Gym usage exceeds pre-pandemic levels thanks to Gen Z

Have you been spending a lot of time at the gym lately waiting for an empty squat rack? Or maybe you regularly line up for your favorite treadmill––the one in the best TV viewing area?

A new report says you may not be alone.

ABC Fitnessopening ceremony Health monitoring report Q1 showed a 60% increase in bookings for traditional gyms in the first quarter of 2024 compared to 2023. Fitness studios and boutiques also saw a 22% increase in bookings year-on-year last.

Bill Davis, CEO of ABC Fitness, said: “People around the world are realizing the importance of exercise for their physical and mental health and we are now seeing days More and more people realize the social benefits.” Press Release about the report.

Enrollment data was strong in the first quarter of the year, with exercise goals usually comes first New year resolutions list.

But the report shows the fitness industry has also been more resilient since the pandemic, when gyms closed and home exercise businesses boomed. There are a total of 184 million gym registrations in the US alone, nearly double pre-pandemic levels.

The report combines findings from third-party U.S. consumer research combined with data from ABC Fitness’s ABC Ignite, ABC Glofox, ABC Evo and ABC Trainerize platforms, which the company said “provides provides a comprehensive view of fitness trends from every industry perspective.”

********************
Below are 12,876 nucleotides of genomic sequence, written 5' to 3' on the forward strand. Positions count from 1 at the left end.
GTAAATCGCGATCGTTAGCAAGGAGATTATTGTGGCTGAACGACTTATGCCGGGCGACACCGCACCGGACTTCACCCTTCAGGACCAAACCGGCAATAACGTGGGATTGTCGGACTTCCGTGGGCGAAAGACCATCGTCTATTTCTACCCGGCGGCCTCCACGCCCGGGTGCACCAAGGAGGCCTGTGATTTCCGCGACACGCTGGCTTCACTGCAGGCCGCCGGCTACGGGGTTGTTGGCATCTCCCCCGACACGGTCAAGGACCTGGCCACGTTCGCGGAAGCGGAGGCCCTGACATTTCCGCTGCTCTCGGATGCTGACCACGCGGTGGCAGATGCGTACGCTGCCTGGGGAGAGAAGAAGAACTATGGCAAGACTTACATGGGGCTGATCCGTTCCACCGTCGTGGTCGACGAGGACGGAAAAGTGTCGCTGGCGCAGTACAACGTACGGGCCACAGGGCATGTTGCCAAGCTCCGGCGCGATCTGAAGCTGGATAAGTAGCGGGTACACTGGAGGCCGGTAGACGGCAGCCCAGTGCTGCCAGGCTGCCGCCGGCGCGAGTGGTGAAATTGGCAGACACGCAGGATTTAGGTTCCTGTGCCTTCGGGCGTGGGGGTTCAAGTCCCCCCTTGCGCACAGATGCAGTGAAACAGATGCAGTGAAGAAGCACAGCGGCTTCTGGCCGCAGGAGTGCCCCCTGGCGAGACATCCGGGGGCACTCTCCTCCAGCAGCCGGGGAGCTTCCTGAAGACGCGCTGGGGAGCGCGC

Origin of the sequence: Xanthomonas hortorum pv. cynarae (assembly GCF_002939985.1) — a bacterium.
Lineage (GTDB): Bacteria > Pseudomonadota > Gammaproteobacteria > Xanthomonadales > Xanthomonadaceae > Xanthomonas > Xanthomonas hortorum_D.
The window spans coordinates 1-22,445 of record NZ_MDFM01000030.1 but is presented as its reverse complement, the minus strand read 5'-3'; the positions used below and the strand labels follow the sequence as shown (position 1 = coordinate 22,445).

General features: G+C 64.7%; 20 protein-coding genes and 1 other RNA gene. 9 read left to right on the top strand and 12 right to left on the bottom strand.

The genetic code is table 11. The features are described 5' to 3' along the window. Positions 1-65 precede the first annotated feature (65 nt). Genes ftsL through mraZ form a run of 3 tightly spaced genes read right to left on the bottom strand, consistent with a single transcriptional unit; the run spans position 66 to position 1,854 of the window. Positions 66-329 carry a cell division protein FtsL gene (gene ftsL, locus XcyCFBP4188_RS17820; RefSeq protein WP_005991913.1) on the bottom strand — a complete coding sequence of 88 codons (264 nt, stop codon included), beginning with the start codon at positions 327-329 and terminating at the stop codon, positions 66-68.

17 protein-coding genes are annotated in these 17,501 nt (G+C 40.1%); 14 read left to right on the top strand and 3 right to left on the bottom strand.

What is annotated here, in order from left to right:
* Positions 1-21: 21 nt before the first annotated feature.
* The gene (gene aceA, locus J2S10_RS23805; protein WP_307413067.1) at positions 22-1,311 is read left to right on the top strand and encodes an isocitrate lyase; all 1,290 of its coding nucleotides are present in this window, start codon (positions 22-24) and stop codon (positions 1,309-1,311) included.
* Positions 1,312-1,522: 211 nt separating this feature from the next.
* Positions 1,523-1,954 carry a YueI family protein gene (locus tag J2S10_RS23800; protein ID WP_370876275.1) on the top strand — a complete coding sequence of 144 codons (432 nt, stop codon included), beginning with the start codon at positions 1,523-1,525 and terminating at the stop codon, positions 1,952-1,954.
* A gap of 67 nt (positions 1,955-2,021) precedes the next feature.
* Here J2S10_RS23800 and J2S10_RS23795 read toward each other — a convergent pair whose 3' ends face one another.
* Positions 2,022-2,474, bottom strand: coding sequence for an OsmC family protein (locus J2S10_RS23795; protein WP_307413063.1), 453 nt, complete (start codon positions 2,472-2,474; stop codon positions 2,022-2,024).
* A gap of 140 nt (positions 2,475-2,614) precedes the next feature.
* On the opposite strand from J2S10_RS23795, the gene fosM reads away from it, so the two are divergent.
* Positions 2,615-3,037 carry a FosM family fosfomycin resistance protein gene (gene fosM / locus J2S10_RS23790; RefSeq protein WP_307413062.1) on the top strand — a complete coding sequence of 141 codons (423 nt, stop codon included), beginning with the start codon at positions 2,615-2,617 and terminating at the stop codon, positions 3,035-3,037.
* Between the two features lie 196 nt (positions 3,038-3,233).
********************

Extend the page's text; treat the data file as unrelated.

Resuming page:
ABC Fitness said the Insights revealed in Q1 Wellness Watch depict global trends, drawing on data from 40 million members and 30,000 fitness businesses from January to March 2024, in more than 100 countries. family.

Here are other notable findings from the report.

Young people prioritize health

ABC Fitness says Gen Z is the most invested in their physical and mental health. 29% of new gym attendees are Gen Z, and 38% of Gen Z respondents use traditional health clubs.

Gen Z is more likely to seek out a personal trainer or coach (38%) than the general population (29%), although ABC Trainerize has seen an increase in personal training clients increased by 78% over the same period last year. They also scored higher in recreational sports and small group training. However, the majority of Gen Z respondents (68%) choose to exercise on their own.

Gen Z respondents said they typically spend between $21 and $69 per month on their fees. Additionally, more than half of Gen Z in the study (56%) track their workouts using wearables like Apple watches, Fitbits or other devices fitness trackerAccording to the report.

“Generation Z is more digitally connected than most other generations,” fitness trainer Kai Karttunen said in the report. “App-based workouts, gamified challenges and personalized data will all help connect with this audience.”

The gym has become the new “third place” for many people

Not only is exercising and going to the gym a part of many people’s routines, but it can also help people find community.

The report highlights that connecting with friends over health and fitness has helped gyms emerge as a popular “third place”: places people go outside of work, school and home to find community.

“The fitness industry is poised to help more people in more ways than ever as fitness businesses emerge as powerful community drivers,” said Davis.

Regardless of how gyms are being used, gym memberships and usage continue to increase and show how people are prioritizing their health and fitness.

“Global usage has increased nearly 90% compared to pre-pandemic levels. Now, we are seeing the focus shift to overall health,” Davis said in the report.

“Fitness businesses should recognize the growing demand for their services and the growing importance of healthy living in the lives of average consumers.”

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